The Hawbridge School
Japan changed me, in a way I cannot put into words. The day I flew to California, I cried by an airport security gate. I never cry, but I cried that day because I was going off to face an unknown, a world so different than my little southern town and my little tiny existence. I was scared, and unsure, and terrified that no one would like me, that Japan would never want anymore Kinsley Prendergasts. I was wrong.
What unnerved me, stemmed from the fact that I came from a place, I suspected, that was unlike that of everyone else. Because I came from a village of 2000, from an area where no one ever dreamed of learning Japanese, where much of who I was was defined by the fact that I was learning to speak a language so different than what monoculturalistic places like central North Carolina knew. Everyone else, they seemed to come from places bigger, more diverse, than mine, places with many cultures, where they might get to practice their Japanese, where they could claim they’d actually gotten to know someone from Japan. They’d probably be better learned, more worldly, less oblivious of other cultures than me. The program would be a place where they could thrive on their obviously talented language skills and appreciation of the culture. Me, though, I figured it’d leave me in a daze.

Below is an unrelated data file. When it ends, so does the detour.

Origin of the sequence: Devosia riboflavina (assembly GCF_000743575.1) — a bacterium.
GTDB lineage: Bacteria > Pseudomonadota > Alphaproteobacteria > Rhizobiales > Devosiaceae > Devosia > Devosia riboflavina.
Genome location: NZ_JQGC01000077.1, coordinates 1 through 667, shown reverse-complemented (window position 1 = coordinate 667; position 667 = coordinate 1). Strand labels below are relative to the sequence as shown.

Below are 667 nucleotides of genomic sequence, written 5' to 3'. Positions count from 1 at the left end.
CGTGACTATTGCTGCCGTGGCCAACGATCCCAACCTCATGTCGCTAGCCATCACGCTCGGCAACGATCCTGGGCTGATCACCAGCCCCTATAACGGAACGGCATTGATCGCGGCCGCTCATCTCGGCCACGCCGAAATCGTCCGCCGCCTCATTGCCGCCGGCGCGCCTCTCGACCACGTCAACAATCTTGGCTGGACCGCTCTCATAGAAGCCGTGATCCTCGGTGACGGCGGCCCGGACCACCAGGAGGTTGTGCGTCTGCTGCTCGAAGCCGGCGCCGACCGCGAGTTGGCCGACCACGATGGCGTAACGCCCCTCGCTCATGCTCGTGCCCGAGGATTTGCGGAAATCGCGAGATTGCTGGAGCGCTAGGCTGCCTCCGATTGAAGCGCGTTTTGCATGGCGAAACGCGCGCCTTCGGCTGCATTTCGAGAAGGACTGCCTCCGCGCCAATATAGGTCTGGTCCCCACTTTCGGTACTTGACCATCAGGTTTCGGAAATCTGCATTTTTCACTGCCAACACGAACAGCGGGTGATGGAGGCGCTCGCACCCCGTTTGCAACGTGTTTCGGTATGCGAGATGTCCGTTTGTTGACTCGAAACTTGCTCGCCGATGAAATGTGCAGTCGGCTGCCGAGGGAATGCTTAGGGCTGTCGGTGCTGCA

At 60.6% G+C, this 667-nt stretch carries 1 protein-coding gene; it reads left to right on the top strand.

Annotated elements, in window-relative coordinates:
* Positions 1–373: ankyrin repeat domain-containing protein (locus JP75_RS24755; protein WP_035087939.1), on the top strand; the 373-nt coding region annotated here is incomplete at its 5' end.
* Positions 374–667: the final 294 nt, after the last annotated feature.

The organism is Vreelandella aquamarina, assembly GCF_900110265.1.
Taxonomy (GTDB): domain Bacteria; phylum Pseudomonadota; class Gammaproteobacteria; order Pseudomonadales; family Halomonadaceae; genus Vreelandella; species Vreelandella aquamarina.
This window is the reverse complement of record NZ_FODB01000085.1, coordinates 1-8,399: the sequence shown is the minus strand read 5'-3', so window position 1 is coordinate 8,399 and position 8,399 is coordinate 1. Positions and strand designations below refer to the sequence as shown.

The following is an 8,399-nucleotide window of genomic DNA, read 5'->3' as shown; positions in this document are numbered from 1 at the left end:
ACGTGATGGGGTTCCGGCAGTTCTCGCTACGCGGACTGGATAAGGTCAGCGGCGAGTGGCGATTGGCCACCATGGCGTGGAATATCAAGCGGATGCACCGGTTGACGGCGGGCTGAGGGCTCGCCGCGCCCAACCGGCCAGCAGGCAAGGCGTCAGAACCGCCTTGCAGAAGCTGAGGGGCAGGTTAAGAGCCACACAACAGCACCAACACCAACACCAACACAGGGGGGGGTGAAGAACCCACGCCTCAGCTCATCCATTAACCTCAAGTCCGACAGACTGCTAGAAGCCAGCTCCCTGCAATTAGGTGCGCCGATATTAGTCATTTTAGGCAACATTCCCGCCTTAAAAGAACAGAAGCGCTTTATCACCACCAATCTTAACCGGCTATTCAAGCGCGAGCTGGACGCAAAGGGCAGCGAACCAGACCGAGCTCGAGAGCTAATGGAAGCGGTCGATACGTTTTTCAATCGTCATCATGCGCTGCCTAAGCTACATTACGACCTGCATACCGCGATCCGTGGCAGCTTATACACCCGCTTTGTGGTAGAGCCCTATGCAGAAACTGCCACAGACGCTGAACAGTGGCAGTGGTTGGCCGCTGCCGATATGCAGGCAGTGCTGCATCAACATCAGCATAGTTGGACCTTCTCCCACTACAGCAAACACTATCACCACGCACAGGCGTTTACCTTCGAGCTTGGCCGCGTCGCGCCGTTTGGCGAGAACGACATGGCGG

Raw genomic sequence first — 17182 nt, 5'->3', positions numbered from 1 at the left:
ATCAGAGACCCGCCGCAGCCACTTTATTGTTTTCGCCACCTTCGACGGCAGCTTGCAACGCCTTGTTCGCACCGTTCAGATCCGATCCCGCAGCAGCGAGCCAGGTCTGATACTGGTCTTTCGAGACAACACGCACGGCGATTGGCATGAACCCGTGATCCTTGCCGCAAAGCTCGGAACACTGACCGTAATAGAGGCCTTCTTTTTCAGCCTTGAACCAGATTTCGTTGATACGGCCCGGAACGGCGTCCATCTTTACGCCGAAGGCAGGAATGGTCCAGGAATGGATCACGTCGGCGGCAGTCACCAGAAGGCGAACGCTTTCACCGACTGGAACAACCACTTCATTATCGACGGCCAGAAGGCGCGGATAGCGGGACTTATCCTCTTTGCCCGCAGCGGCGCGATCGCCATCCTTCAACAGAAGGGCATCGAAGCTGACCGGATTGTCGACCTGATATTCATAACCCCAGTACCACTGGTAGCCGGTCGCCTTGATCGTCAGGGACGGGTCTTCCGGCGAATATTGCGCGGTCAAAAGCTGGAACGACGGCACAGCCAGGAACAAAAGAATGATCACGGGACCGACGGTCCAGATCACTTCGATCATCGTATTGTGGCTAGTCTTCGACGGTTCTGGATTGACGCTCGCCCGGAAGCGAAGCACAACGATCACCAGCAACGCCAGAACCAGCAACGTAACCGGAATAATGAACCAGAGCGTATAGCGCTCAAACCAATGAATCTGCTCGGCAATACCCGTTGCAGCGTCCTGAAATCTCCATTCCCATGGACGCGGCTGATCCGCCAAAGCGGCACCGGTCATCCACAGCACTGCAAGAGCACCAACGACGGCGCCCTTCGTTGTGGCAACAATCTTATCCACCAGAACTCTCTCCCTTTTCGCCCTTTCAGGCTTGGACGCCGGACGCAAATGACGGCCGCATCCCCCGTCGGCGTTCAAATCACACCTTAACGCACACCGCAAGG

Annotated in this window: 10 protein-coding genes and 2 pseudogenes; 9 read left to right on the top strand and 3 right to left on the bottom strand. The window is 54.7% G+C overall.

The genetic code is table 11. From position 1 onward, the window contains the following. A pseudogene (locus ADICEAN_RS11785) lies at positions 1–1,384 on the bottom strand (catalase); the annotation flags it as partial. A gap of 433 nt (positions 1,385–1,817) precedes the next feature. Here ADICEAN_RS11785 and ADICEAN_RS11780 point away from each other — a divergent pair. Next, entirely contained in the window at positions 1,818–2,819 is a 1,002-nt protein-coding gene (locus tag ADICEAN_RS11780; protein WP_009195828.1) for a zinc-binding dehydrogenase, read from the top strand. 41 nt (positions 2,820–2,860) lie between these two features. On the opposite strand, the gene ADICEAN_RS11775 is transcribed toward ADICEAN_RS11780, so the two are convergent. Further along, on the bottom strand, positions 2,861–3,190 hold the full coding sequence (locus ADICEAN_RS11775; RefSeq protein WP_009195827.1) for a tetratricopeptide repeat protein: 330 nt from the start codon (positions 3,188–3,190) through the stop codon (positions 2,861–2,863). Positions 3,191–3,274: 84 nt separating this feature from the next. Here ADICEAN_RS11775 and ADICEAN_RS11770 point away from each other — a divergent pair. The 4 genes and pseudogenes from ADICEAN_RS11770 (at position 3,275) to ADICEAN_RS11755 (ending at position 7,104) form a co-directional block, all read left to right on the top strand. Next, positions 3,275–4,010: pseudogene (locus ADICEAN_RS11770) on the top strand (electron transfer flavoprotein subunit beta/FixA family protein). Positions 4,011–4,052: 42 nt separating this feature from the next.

But things never go the way you think they will. They sometimes, go better. JET-MIP, went better. My fellow participants, they were a little better than me, and maybe a little more sophisticated when it came to the world around them. They were also kind and caring and willing to stand with me, and help me fumble through translation. They were 31 of the most amazing people I have ever met. I gained 31 best friends, 31 siblings, 31 classmates.
JET-MIP did leave me dazed, in the best possible way. It left me wondering, how there was so much out there I’d never seen, how everyone lives differently, but we’re really just the same. It made me wonder how the deer in Nara could be so used to creatures as strange as us human beings. I contemplated how temples and shrines could be so ornate and that religions unknown to me could be so fascinating. I questioned how dressed up in yukata, I could feel so much more elegant, so much more graceful than the girl I really was.
More than anything, this trip left me wondering how there could be a people as polite and welcoming as the Japanese, how it was humanly possible to go two weeks without meeting a person who frowned at me instead of smiled when a day at home has never passed like that. I never met a mean person in Japan, they were all just nice and inviting. And I, blunt and loud, unforgivably careless at times, who felt most at home in a room full of my screaming dysfunctional family, was still treated like an honored guest. They set aside my many imperfections, my broken Japanese, my strange eccentricities, and were kind to me anyway. I never met a people quite like that.